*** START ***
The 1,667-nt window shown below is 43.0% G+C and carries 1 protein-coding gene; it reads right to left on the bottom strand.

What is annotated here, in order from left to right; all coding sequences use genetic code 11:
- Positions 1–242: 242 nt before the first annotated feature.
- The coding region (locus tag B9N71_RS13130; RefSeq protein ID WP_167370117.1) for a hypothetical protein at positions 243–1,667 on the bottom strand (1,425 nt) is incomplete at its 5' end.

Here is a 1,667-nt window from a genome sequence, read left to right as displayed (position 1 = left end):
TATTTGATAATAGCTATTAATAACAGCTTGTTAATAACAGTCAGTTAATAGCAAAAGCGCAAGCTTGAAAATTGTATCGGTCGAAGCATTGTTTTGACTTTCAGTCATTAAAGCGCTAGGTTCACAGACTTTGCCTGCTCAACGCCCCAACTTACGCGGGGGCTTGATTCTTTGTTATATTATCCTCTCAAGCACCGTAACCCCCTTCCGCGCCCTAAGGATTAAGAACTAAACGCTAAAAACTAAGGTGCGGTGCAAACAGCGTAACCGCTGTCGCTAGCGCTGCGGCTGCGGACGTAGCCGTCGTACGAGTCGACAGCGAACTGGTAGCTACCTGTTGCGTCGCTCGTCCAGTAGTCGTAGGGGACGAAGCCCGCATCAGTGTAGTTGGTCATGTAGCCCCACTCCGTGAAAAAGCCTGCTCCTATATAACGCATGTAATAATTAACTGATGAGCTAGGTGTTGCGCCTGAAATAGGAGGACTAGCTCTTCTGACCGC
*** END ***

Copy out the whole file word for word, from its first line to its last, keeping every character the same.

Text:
The 1,667-nt window shown below is 43.0% G+C and carries 1 protein-coding gene; it reads right to left on the bottom strand.

What is annotated here, in order from left to right; all coding sequences use genetic code 11:
- Positions 1–242: 242 nt before the first annotated feature.
- The coding region (locus tag B9N71_RS13130; RefSeq protein ID WP_167370117.1) for a hypothetical protein at positions 243–1,667 on the bottom strand (1,425 nt) is incomplete at its 5' end.

Here is a 1,667-nt window from a genome sequence, read left to right as displayed (position 1 = left end):
TATTTGATAATAGCTATTAATAACAGCTTGTTAATAACAGTCAGTTAATAGCAAAAGCGCAAGCTTGAAAATTGTATCGGTCGAAGCATTGTTTTGACTTTCAGTCATTAAAGCGCTAGGTTCACAGACTTTGCCTGCTCAACGCCCCAACTTACGCGGGGGCTTGATTCTTTGTTATATTATCCTCTCAAGCACCGTAACCCCCTTCCGCGCCCTAAGGATTAAGAACTAAACGCTAAAAACTAAGGTGCGGTGCAAACAGCGTAACCGCTGTCGCTAGCGCTGCGGCTGCGGACGTAGCCGTCGTACGAGTCGACAGCGAACTGGTAGCTACCTGTTGCGTCGCTCGTCCAGTAGTCGTAGGGGACGAAGCCCGCATCAGTGTAGTTGGTCATGTAGCCCCACTCCGTGAAAAAGCCTGCTCCTATATAACGCATGTAATAATTAACTGATGAGCTAGGTGTTGCGCCTGAAATAGGAGGACTAGCTCTTCTGACCGC